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Sustainable Is…

Posted By foodgal On May 21, 2009 @ 4:30 am In Chefs,Enticing Events,Food TV,General,Going Green and Sustainable,Health/Nutrition,Restaurants,Seafood,Thomas Keller/French Laundry/Et Al | 15 Comments

At last week’s eighth annual “Cooking for Solutions” event at the Monterey Bay Aquarium, chefs, winemakers, scientists, purveyers, fishermen, farmers, and food writers came together to learn and discuss  how to better follow a more sustainable path — one that lessens the impact on earth and oceans.

What is sustainable? It comes in all guises. Come see for yourself.

Sustainable is…

Tracy Griffith, sushi chef and sister of actress Melanie, whose seared albacore roll (see photo above) served at the gala showcased a sustainable fish that’s one of the top choices on the aquarium’s “Seafood Watch Guide” and “Sushi Guide.”

…Carmel Valley’s Earthbound Farm, the pioneer in pre-washed salad greens. With 40,000 acres in California, Arizona, and Mexico, it  now is the largest organic farm in the world. Its farm stand on Carmel Valley Road is open year-round. It just started selling its own organic fro-yo, too.  Slightly tart and lighter in body than Pinkberry, the creamy treat comes in natural honey and a fruit flavor (You can get the two swirled together, too). The day I was there the featured flavor was raspberry.

…Thomas Keller. The acclaimed chef of the French Laundry in Yountville was honored as “Chef of the Year” by the aquarium for his work in promoting fresh, local, and sustainable ingredients through his spectacular four-star cooking.

Keller graciously signed copies of his cookbooks during the event, as fiancee Laura Cunningham, former director of operations for his restaurants, looked on. She wasn’t wearing her Keller-designed engagement ring that night, only because it was being re-sized. Still no word yet on whether the nuptials will take place this year or next.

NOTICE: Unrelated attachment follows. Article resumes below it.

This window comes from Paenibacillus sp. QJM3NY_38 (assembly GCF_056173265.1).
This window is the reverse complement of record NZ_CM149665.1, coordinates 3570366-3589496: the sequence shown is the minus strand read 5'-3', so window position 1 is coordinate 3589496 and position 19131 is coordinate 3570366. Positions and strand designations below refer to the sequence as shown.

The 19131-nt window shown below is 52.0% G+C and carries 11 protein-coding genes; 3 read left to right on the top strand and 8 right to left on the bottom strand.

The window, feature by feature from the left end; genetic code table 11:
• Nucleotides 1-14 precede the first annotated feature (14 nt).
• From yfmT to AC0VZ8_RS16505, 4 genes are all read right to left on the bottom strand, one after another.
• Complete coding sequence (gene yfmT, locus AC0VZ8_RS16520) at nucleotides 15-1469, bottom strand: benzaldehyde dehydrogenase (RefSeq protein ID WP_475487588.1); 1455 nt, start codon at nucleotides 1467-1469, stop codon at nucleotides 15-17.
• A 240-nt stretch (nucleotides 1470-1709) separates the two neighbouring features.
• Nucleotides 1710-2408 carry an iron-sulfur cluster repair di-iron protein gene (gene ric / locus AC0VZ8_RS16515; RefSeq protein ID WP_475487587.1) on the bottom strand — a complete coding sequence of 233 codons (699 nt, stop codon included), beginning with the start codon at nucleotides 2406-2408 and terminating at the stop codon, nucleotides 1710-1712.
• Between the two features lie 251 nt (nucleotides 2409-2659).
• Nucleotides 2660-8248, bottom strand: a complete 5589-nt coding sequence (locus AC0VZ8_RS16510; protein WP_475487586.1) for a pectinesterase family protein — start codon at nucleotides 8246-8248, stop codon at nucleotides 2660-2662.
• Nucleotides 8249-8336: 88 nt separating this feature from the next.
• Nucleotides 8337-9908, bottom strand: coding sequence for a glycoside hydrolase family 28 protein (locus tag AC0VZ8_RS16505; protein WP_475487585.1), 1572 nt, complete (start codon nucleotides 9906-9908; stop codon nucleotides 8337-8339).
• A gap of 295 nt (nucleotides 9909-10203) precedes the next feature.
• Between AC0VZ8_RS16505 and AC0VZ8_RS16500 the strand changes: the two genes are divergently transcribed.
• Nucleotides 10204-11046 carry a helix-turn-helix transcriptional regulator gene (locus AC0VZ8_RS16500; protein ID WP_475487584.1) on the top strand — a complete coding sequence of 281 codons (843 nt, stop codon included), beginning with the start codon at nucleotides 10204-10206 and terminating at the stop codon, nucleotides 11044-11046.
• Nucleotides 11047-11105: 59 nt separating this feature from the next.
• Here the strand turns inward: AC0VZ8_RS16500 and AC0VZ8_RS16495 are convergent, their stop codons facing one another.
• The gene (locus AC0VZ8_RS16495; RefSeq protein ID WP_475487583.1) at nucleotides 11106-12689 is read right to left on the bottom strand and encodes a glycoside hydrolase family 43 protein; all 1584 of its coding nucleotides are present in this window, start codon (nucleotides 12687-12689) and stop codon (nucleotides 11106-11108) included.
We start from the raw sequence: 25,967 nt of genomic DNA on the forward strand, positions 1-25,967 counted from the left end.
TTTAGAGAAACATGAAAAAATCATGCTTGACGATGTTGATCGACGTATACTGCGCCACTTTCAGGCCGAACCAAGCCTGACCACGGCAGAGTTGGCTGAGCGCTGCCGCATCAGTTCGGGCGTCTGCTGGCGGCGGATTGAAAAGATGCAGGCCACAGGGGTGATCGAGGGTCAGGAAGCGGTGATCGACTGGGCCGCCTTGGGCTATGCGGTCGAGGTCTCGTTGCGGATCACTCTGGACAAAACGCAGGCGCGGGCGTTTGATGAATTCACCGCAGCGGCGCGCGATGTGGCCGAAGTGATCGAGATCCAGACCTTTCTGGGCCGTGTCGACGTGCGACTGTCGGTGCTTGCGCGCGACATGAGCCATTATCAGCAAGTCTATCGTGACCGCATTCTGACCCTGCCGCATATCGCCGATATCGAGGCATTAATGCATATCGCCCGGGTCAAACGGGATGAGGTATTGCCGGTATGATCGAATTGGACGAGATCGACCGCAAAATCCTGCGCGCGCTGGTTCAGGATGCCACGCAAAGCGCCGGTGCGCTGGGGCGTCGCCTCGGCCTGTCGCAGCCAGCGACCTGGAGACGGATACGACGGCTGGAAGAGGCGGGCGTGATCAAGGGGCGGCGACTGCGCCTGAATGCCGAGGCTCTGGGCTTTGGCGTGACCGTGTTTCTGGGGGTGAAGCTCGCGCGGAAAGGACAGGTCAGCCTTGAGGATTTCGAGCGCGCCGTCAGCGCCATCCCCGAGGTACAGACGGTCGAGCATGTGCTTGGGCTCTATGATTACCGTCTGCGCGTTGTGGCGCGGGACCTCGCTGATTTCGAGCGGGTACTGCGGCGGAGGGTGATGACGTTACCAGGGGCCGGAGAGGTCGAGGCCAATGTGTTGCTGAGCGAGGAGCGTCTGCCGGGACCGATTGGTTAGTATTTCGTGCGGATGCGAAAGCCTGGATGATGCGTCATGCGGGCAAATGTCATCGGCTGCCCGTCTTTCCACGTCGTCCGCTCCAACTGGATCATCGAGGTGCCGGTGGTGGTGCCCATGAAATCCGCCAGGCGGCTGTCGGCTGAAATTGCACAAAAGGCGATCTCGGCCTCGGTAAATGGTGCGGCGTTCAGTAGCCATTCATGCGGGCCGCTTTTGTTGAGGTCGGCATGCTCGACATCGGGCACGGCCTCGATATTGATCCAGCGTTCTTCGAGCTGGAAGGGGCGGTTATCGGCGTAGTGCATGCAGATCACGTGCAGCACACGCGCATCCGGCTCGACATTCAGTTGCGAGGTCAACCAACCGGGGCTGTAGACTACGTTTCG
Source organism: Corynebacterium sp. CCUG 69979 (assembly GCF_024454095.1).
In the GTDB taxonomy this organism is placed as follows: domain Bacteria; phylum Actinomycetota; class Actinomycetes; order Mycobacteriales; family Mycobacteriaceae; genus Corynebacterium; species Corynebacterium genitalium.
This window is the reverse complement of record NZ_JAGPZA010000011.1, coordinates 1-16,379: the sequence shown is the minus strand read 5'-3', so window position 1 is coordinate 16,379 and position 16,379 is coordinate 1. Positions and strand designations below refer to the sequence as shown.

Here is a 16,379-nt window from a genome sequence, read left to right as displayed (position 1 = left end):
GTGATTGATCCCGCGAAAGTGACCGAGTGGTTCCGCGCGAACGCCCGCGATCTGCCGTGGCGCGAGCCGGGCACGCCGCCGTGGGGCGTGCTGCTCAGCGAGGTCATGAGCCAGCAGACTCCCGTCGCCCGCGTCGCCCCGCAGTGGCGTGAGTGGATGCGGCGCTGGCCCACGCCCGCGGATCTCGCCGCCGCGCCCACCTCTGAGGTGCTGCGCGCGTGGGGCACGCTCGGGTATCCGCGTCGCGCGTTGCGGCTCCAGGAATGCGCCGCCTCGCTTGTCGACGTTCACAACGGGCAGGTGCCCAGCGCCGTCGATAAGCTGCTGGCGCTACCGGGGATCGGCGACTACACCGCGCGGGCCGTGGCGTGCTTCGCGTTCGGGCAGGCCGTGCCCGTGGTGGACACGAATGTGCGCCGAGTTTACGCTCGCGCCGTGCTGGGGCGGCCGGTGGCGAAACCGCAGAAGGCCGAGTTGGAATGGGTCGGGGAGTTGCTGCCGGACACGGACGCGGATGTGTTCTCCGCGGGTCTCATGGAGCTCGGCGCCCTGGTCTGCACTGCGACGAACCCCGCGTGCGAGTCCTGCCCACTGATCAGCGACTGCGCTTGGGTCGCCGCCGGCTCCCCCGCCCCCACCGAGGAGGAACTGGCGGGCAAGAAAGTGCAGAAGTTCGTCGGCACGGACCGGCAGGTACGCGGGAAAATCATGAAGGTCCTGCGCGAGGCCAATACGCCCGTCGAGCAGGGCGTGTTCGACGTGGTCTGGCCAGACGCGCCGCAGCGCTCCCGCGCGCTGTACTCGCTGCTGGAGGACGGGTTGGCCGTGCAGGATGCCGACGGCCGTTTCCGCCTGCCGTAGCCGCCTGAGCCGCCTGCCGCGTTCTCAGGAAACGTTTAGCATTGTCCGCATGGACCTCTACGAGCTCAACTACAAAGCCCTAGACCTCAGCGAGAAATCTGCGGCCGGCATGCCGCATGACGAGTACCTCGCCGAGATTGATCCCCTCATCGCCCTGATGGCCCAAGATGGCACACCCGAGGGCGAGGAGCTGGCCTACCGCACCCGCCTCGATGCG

…the Food Network’s Alton Brown, who was honored as “Educator of the Year” by the aquarium. Brown and his wife plan to set up a foundation to foster sustainable food projects. He’s also received the nod from the Food Network to do several “Good Eats” shows highlighting sustainable seafood.

Tataki Sushi & Sake Bar in San Francisco, the first sustainable sushi bar in North America. Diners are heartily embracing the concept, so much so that the tiny sushi bar now sometimes has a wait of two hours on weekdays.

At the “Cooking for Solutions” gala, Tataki’s sushi chefs handed out “faux-nagi” — scored wild sablefish brushed with the traditional sweet soy-rice wine sauce that has the same silky mouth-feel as overfished unagi (eel).

Greenfish Catering, a five-year-old San Jose company that specializes in sustainable sushi platters, bento boxes, and catered events that feature good-for-you and good-for-the-environment ingredients such as farm-raised oysters.

…and Chef Sam Choy, who has taught countless visitors to Hawaii to savor and appreciate true local, Hawaiian ingredients.

Choy is building a new restaurant on Kona that will be 80 percent green. The yet-to-be-named restaurant, with a view of the ocean from every table, is expected to open next year.

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